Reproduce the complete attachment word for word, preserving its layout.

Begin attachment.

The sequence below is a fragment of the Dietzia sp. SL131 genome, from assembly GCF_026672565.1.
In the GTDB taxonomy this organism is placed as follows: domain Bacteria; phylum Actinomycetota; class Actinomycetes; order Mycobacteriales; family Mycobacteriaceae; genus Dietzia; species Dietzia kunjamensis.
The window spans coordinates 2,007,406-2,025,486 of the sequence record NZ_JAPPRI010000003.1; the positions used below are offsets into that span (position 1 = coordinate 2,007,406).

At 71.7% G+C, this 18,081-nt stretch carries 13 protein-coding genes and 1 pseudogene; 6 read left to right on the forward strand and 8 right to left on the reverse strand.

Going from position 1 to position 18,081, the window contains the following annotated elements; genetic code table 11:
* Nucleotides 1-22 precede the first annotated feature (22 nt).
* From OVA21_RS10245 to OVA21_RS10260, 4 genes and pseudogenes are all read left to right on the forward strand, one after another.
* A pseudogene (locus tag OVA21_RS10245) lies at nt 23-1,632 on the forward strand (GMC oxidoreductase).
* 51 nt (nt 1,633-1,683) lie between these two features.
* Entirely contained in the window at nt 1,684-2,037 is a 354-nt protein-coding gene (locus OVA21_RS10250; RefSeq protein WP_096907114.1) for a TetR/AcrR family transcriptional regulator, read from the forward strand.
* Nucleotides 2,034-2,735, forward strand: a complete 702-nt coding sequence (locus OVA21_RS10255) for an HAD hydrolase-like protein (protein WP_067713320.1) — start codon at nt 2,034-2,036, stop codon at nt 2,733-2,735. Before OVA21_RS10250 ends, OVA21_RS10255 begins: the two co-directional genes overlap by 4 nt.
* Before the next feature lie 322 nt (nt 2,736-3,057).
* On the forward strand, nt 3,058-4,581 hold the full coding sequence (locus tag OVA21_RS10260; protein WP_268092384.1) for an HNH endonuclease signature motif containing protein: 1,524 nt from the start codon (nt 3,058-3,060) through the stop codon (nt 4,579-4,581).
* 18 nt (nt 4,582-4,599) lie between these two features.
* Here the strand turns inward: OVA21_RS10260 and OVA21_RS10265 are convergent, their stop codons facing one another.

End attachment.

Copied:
The sequence below is a fragment of the Dietzia sp. SL131 genome, from assembly GCF_026672565.1.
In the GTDB taxonomy this organism is placed as follows: domain Bacteria; phylum Actinomycetota; class Actinomycetes; order Mycobacteriales; family Mycobacteriaceae; genus Dietzia; species Dietzia kunjamensis.
The window spans coordinates 2,007,406-2,025,486 of the sequence record NZ_JAPPRI010000003.1; the positions used below are offsets into that span (position 1 = coordinate 2,007,406).

At 71.7% G+C, this 18,081-nt stretch carries 13 protein-coding genes and 1 pseudogene; 6 read left to right on the forward strand and 8 right to left on the reverse strand.

Going from position 1 to position 18,081, the window contains the following annotated elements; genetic code table 11:
* Nucleotides 1-22 precede the first annotated feature (22 nt).
* From OVA21_RS10245 to OVA21_RS10260, 4 genes and pseudogenes are all read left to right on the forward strand, one after another.
* A pseudogene (locus tag OVA21_RS10245) lies at nt 23-1,632 on the forward strand (GMC oxidoreductase).
* 51 nt (nt 1,633-1,683) lie between these two features.
* Entirely contained in the window at nt 1,684-2,037 is a 354-nt protein-coding gene (locus OVA21_RS10250; RefSeq protein WP_096907114.1) for a TetR/AcrR family transcriptional regulator, read from the forward strand.
* Nucleotides 2,034-2,735, forward strand: a complete 702-nt coding sequence (locus OVA21_RS10255) for an HAD hydrolase-like protein (protein WP_067713320.1) — start codon at nt 2,034-2,036, stop codon at nt 2,733-2,735. Before OVA21_RS10250 ends, OVA21_RS10255 begins: the two co-directional genes overlap by 4 nt.
* Before the next feature lie 322 nt (nt 2,736-3,057).
* On the forward strand, nt 3,058-4,581 hold the full coding sequence (locus tag OVA21_RS10260; protein WP_268092384.1) for an HNH endonuclease signature motif containing protein: 1,524 nt from the start codon (nt 3,058-3,060) through the stop codon (nt 4,579-4,581).
* 18 nt (nt 4,582-4,599) lie between these two features.
* Here the strand turns inward: OVA21_RS10260 and OVA21_RS10265 are convergent, their stop codons facing one another.